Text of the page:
U.S. High Yield: The News on Spreads, 10 Years Later
A Note about Risk: The value of investments in fixed-income securities will change as interest rates fluctuate and in response to market movements. Generally, when interest rates rise, the prices of debt securities fall, and when interest rates fall, prices generally rise. High-yield securities, sometimes called junk bonds, carry increased risks of price volatility, illiquidity, and the possibility of default in the timely payment of interest and principal. Bonds may also be subject to other types of risk, such as call, credit, liquidity, interest-rate, and general market risks. Longer-term debt securities are usually more sensitive to interest-rate changes; the longer the maturity of a security, the greater the effect a change in interest rates is likely to have on its price. Lower-rated bonds may be subject to greater risk than higher-rated bonds. No investing strategy can overcome all market volatility or guarantee future results.
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This Market View may contain assumptions that are “forward-looking statements,” which are based on certain assumptions of future events. Actual events are difficult to predict and may differ from those assumed. There can be no assurance that forward-looking statements will materialize or that actual returns or results will not be materially different from those described here.
A basis point is one one-hundredth of a percentage point.
The Sharpe ratio is a measure for calculating risk-adjusted return. It is the average return earned in excess of the risk-free rate per unit of volatility or total risk.
Standard deviation is the measure of dispersion of a set of data from its mean. It measures the absolute variability of a distribution; the higher the dispersion or variability, the greater is the standard deviation and greater will be the magnitude of the deviation of the value from their mean.
The BofA Merrill Lynch U.S. High Yield Constrained Index tracks the performance of U.S. dollar-denominated below investment-grade corporate debt publicly issued in the U.S. domestic market.
The Bloomberg Barclays U.S. Aggregate Bond Index represents securities that are SEC-registered, taxable, and dollar denominated.
The Bloomberg Barclays U.S. Corporate Investment Grade Index is Index is a market value-weighted index which covers the U.S. non-investment grade fixed-rate debt market.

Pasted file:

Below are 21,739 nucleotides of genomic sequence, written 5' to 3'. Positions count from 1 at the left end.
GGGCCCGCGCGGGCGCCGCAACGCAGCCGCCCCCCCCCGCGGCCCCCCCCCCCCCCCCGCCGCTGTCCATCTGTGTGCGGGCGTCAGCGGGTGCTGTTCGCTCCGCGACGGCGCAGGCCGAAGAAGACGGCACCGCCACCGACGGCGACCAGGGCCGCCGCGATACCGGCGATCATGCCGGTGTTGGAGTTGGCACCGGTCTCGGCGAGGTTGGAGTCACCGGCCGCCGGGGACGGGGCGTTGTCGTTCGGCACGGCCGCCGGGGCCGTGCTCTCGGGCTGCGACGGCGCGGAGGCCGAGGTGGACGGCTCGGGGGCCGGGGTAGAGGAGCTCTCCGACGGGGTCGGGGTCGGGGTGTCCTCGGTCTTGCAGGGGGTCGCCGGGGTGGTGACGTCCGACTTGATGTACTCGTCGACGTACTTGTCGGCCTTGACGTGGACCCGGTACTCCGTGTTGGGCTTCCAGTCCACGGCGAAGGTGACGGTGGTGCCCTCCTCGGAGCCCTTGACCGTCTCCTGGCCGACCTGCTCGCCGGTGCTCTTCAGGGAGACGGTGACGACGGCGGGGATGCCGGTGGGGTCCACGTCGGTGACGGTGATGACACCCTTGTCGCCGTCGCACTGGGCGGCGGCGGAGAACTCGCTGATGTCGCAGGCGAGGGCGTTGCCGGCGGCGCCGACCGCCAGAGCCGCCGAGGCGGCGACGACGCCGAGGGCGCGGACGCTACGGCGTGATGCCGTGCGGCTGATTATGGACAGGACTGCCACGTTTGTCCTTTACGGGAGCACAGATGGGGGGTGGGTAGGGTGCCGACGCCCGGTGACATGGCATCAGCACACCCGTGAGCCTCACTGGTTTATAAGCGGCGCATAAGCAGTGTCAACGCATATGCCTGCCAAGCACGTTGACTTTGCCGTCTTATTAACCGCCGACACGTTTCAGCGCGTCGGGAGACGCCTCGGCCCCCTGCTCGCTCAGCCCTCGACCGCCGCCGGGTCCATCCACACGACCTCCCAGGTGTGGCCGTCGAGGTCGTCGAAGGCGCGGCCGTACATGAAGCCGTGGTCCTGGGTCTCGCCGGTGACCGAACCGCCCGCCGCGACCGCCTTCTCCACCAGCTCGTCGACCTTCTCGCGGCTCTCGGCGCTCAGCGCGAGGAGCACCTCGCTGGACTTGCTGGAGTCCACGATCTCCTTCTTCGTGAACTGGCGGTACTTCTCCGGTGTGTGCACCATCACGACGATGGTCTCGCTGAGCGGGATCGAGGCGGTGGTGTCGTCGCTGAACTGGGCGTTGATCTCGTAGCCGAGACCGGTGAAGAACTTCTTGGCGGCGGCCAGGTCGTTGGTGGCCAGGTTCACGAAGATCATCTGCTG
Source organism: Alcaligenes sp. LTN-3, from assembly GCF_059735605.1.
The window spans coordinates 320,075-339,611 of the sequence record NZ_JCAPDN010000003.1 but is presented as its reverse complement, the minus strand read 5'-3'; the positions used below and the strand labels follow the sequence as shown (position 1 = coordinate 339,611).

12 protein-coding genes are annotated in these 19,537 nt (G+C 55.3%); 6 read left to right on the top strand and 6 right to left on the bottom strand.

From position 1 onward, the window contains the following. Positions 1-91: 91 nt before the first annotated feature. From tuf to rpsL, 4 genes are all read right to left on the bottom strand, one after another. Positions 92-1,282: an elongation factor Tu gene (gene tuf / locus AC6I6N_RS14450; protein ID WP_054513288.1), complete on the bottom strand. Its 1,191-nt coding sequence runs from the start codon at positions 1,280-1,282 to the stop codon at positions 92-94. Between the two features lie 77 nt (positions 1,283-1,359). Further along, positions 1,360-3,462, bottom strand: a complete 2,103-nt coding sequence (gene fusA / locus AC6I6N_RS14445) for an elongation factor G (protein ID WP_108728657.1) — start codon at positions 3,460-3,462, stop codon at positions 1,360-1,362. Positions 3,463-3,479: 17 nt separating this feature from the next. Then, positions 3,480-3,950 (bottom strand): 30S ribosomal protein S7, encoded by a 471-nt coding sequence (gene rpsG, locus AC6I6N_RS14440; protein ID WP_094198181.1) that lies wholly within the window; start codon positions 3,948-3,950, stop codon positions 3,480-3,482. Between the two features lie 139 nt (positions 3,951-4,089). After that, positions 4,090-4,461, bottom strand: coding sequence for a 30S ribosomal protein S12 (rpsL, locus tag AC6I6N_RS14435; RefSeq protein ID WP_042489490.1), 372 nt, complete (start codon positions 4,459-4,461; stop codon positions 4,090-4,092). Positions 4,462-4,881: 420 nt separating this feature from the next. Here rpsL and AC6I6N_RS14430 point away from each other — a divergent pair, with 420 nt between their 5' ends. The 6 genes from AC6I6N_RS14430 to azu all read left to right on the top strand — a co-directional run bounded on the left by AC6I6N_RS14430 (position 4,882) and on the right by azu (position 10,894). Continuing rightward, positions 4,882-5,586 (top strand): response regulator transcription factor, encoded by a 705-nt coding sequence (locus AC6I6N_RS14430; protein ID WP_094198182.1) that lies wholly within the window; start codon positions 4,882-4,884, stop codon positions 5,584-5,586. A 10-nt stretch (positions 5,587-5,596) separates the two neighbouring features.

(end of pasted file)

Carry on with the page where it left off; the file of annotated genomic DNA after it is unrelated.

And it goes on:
The Bloomberg Barclays U.S. Treasury Index is the U.S. Treasury component of the U.S. Government Index. The index includes public obligations of the U.S. Treasury with a remaining maturity of one year or more.
The MSCI EAFE Index (Europe, Australasia, Far East) is a free float-adjusted market capitalization index that is designed to measure the equity market performance of developed markets, excluding the US & Canada.
The Russell 2000® Index measures the performance of the 2,000 smallest companies in the Russell 3000 Index, which represents approximately 10% of the total market capitalization of the Russell 3000 Index. The Russell 3000® Index measures the performance of the largest 3000 U.S. companies representing approximately 98% of the investable U.S. equity market.
The S&P 500® Index is widely regarded as the standard for measuring large cap U.S. stock market performance and includes a representative sample of leading companies in leading industries.
The credit quality of the securities are assigned by a nationally recognized statistical rating organization (NRSRO), such as Standard & Poor's, Moody's, or Fitch, as an indication of an issuer's creditworthiness. Ratings range from 'AAA' (highest) to 'D' (lowest). Bonds rated 'BBB' or above are considered investment grade. Credit ratings 'BB' and below are lower-rated securities (junk bonds). High-yielding, non-investment-grade bonds (junk bonds) involve higher risks than investment-grade bonds. Adverse conditions may affect the issuer's ability to pay interest and principle on these securities.
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